The curse ended with “It Goes Like This,” a massive hit co-written by Akins, and the song propelled the label to release Rhett’s 2013 debut album of the same name. Rhett got a boost of confidence to, as he put it, “really just try to be unabashedly me.” Like many young country music artists, he grew up loving music from all decades and all genres.

By the time Rhett hit his stride on his second record, (“Tangled Up” in 2015) which blew up thanks to “Die a Happy Man,” he had found a dream team in songwriter-producer Jesse Frasure, an expert in progressive pop production, and Dann Huff, a hitmaker with rock, pop and country singers. Rhett blends all the sounds together on his albums, with a heavy R&B influence.

Frasure admitted that he was nervous initially — would country fans appreciate tracks like “Crash and Burn,” or would they think they were too weird?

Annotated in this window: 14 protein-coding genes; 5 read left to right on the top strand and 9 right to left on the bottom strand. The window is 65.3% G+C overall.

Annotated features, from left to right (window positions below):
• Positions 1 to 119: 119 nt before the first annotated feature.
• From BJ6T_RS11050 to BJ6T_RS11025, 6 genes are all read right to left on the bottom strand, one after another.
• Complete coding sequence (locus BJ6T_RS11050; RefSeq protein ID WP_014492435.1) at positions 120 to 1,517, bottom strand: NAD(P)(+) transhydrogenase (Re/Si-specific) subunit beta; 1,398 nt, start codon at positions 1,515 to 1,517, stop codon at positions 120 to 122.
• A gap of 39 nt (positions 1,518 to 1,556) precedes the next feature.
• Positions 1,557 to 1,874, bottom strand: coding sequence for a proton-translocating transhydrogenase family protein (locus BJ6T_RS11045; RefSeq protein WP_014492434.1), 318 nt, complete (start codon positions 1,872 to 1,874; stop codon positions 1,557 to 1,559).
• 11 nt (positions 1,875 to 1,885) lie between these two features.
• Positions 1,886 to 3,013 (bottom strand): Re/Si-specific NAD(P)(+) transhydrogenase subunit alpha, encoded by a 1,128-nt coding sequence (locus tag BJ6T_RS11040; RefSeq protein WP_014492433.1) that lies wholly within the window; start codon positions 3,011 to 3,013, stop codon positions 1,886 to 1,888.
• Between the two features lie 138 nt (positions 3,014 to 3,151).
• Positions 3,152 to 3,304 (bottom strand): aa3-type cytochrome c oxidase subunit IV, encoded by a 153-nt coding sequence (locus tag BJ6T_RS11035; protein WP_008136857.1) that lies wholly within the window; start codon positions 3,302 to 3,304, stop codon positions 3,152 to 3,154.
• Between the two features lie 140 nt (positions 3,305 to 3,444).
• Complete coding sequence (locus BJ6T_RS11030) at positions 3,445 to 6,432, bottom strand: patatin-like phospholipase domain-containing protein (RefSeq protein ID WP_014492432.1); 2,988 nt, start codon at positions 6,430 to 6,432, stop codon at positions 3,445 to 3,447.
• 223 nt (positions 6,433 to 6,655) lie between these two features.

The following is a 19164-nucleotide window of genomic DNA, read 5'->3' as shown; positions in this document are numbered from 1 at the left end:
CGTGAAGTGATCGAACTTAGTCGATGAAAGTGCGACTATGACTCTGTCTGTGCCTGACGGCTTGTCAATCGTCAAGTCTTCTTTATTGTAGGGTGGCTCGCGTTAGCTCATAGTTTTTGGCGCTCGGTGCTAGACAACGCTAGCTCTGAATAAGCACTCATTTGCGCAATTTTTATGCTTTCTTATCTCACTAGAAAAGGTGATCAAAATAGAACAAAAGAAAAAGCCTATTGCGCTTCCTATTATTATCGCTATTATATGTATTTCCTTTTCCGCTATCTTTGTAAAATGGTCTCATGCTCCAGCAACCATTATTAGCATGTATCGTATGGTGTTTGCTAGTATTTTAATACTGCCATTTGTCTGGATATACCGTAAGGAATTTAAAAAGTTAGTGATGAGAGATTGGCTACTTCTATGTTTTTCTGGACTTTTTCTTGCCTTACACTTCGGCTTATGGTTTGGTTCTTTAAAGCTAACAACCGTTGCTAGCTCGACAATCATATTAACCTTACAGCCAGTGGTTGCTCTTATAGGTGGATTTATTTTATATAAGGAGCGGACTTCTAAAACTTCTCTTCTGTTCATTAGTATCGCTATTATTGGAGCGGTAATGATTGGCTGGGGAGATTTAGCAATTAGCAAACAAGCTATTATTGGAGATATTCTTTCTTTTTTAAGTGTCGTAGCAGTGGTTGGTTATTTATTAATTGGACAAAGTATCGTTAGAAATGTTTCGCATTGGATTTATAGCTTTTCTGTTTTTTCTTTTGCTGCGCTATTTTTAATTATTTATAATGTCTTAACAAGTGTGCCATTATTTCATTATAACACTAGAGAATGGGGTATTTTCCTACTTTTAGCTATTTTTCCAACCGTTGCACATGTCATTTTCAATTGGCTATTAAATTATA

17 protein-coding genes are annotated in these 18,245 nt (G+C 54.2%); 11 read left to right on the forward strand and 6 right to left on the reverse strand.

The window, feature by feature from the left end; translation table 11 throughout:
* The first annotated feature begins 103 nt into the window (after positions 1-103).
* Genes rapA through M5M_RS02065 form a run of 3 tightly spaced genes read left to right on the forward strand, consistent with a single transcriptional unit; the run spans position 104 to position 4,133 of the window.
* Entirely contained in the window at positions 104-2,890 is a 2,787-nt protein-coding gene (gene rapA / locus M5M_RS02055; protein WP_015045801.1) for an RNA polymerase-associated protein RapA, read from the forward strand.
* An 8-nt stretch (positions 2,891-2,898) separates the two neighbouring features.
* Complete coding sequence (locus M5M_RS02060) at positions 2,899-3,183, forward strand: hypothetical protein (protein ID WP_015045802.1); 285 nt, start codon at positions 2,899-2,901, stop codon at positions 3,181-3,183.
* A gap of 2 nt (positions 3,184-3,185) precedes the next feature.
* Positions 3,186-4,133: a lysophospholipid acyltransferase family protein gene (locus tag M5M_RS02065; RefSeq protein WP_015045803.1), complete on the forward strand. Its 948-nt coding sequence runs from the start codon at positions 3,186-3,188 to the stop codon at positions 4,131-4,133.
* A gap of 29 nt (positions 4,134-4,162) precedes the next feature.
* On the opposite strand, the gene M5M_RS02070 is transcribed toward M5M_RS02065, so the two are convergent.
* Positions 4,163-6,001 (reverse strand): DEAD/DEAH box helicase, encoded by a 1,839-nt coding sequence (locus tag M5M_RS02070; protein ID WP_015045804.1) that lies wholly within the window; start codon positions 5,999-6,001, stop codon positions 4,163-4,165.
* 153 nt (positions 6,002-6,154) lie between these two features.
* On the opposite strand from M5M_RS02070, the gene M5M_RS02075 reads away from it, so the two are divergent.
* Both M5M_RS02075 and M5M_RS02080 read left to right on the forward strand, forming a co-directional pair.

“I was just concerned that people weren’t going to understand what we had been doing,” Frasure said. “Was this us trying to force some new sound?”

Luckily, it proved irresistible to many listeners, especially the younger demographic. The song “Vacation,” a party song that rings similar to War’s “Low Rider” (Rhett gave the group a writing credit), was a little too different for strait-laced country radio stations — yet it’s one of the biggest moments at Rhett’s concerts. His latest album has “Craving You,” a beat-driven track featuring Maren Morris, right alongside “Drink a Little Beer,” a fiddle-heavy duet with his dad.

“He doesn’t sit down and say, ‘I’m going to write the most different song today.’ His songs just come out pushing the envelope naturally,” Akins said. “You have to learn that Thomas Rhett has always known since he was a kid, since he was old enough to know what was cool and what wasn’t cool, he knows the trends before they’re going to happen.”